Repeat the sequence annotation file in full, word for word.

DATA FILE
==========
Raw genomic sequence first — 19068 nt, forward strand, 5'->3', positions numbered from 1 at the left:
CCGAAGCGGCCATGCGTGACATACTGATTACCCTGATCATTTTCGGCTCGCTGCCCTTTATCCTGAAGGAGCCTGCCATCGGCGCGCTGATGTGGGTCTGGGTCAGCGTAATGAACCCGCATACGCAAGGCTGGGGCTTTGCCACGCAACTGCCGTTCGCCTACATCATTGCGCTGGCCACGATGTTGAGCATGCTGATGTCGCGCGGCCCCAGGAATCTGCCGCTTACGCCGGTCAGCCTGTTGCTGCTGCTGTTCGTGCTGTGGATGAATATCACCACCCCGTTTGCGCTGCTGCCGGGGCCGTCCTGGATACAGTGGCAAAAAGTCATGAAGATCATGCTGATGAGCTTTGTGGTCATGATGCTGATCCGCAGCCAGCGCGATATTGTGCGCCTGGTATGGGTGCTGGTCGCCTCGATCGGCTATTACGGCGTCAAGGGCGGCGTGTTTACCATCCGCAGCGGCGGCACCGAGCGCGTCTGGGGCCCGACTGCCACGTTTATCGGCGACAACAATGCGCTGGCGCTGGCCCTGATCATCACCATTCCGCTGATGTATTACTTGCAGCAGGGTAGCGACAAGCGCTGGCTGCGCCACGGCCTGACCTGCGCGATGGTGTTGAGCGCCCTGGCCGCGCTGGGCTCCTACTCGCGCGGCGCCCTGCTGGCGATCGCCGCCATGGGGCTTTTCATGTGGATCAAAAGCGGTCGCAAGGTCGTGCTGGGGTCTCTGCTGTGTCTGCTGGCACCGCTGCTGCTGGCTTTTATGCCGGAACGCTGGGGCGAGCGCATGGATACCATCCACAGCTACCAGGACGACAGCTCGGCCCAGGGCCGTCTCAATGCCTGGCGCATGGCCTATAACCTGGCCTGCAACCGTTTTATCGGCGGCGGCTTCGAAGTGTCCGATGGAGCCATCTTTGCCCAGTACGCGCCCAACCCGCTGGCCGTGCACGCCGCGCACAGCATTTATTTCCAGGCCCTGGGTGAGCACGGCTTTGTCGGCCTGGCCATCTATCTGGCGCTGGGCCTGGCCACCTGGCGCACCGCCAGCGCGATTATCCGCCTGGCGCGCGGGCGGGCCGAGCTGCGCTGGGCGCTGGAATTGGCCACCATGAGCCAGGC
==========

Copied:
Raw genomic sequence first — 19068 nt, forward strand, 5'->3', positions numbered from 1 at the left:
CCGAAGCGGCCATGCGTGACATACTGATTACCCTGATCATTTTCGGCTCGCTGCCCTTTATCCTGAAGGAGCCTGCCATCGGCGCGCTGATGTGGGTCTGGGTCAGCGTAATGAACCCGCATACGCAAGGCTGGGGCTTTGCCACGCAACTGCCGTTCGCCTACATCATTGCGCTGGCCACGATGTTGAGCATGCTGATGTCGCGCGGCCCCAGGAATCTGCCGCTTACGCCGGTCAGCCTGTTGCTGCTGCTGTTCGTGCTGTGGATGAATATCACCACCCCGTTTGCGCTGCTGCCGGGGCCGTCCTGGATACAGTGGCAAAAAGTCATGAAGATCATGCTGATGAGCTTTGTGGTCATGATGCTGATCCGCAGCCAGCGCGATATTGTGCGCCTGGTATGGGTGCTGGTCGCCTCGATCGGCTATTACGGCGTCAAGGGCGGCGTGTTTACCATCCGCAGCGGCGGCACCGAGCGCGTCTGGGGCCCGACTGCCACGTTTATCGGCGACAACAATGCGCTGGCGCTGGCCCTGATCATCACCATTCCGCTGATGTATTACTTGCAGCAGGGTAGCGACAAGCGCTGGCTGCGCCACGGCCTGACCTGCGCGATGGTGTTGAGCGCCCTGGCCGCGCTGGGCTCCTACTCGCGCGGCGCCCTGCTGGCGATCGCCGCCATGGGGCTTTTCATGTGGATCAAAAGCGGTCGCAAGGTCGTGCTGGGGTCTCTGCTGTGTCTGCTGGCACCGCTGCTGCTGGCTTTTATGCCGGAACGCTGGGGCGAGCGCATGGATACCATCCACAGCTACCAGGACGACAGCTCGGCCCAGGGCCGTCTCAATGCCTGGCGCATGGCCTATAACCTGGCCTGCAACCGTTTTATCGGCGGCGGCTTCGAAGTGTCCGATGGAGCCATCTTTGCCCAGTACGCGCCCAACCCGCTGGCCGTGCACGCCGCGCACAGCATTTATTTCCAGGCCCTGGGTGAGCACGGCTTTGTCGGCCTGGCCATCTATCTGGCGCTGGGCCTGGCCACCTGGCGCACCGCCAGCGCGATTATCCGCCTGGCGCGCGGGCGGGCCGAGCTGCGCTGGGCGCTGGAATTGGCCACCATGAGCCAGGC